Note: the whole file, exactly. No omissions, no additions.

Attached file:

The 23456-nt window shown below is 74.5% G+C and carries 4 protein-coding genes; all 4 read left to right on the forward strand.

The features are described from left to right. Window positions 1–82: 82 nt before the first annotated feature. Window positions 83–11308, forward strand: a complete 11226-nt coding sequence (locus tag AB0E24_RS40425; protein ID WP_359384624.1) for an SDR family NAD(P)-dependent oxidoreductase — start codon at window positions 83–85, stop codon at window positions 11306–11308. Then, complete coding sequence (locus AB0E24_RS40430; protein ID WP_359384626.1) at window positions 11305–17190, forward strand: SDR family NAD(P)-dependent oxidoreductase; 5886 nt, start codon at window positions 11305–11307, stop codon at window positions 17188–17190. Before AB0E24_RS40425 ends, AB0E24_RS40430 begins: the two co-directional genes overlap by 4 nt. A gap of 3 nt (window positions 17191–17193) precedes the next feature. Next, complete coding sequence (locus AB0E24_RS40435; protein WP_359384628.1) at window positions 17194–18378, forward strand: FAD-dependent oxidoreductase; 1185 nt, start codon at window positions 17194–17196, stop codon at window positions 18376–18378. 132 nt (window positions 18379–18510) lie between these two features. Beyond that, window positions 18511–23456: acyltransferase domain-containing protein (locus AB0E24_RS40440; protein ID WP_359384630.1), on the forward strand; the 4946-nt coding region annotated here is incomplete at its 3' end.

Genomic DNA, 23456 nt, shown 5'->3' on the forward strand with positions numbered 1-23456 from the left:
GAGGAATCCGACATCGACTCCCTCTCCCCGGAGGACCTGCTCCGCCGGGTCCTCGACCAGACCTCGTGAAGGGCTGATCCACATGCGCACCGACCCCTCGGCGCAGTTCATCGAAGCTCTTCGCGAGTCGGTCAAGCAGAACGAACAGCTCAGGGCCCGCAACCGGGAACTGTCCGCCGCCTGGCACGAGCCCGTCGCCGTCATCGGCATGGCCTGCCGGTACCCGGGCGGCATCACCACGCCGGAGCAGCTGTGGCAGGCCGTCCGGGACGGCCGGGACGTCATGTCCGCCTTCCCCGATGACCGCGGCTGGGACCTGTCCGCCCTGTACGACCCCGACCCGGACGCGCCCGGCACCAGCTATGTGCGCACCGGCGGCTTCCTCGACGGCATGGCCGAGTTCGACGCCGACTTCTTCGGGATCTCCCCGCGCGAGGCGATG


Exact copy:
The 23456-nt window shown below is 74.5% G+C and carries 4 protein-coding genes; all 4 read left to right on the forward strand.

The features are described from left to right. Window positions 1–82: 82 nt before the first annotated feature. Window positions 83–11308, forward strand: a complete 11226-nt coding sequence (locus tag AB0E24_RS40425; protein ID WP_359384624.1) for an SDR family NAD(P)-dependent oxidoreductase — start codon at window positions 83–85, stop codon at window positions 11306–11308. Then, complete coding sequence (locus AB0E24_RS40430; protein ID WP_359384626.1) at window positions 11305–17190, forward strand: SDR family NAD(P)-dependent oxidoreductase; 5886 nt, start codon at window positions 11305–11307, stop codon at window positions 17188–17190. Before AB0E24_RS40425 ends, AB0E24_RS40430 begins: the two co-directional genes overlap by 4 nt. A gap of 3 nt (window positions 17191–17193) precedes the next feature. Next, complete coding sequence (locus AB0E24_RS40435; protein WP_359384628.1) at window positions 17194–18378, forward strand: FAD-dependent oxidoreductase; 1185 nt, start codon at window positions 17194–17196, stop codon at window positions 18376–18378. 132 nt (window positions 18379–18510) lie between these two features. Beyond that, window positions 18511–23456: acyltransferase domain-containing protein (locus AB0E24_RS40440; protein ID WP_359384630.1), on the forward strand; the 4946-nt coding region annotated here is incomplete at its 3' end.

Genomic DNA, 23456 nt, shown 5'->3' on the forward strand with positions numbered 1-23456 from the left:
GAGGAATCCGACATCGACTCCCTCTCCCCGGAGGACCTGCTCCGCCGGGTCCTCGACCAGACCTCGTGAAGGGCTGATCCACATGCGCACCGACCCCTCGGCGCAGTTCATCGAAGCTCTTCGCGAGTCGGTCAAGCAGAACGAACAGCTCAGGGCCCGCAACCGGGAACTGTCCGCCGCCTGGCACGAGCCCGTCGCCGTCATCGGCATGGCCTGCCGGTACCCGGGCGGCATCACCACGCCGGAGCAGCTGTGGCAGGCCGTCCGGGACGGCCGGGACGTCATGTCCGCCTTCCCCGATGACCGCGGCTGGGACCTGTCCGCCCTGTACGACCCCGACCCGGACGCGCCCGGCACCAGCTATGTGCGCACCGGCGGCTTCCTCGACGGCATGGCCGAGTTCGACGCCGACTTCTTCGGGATCTCCCCGCGCGAGGCGATG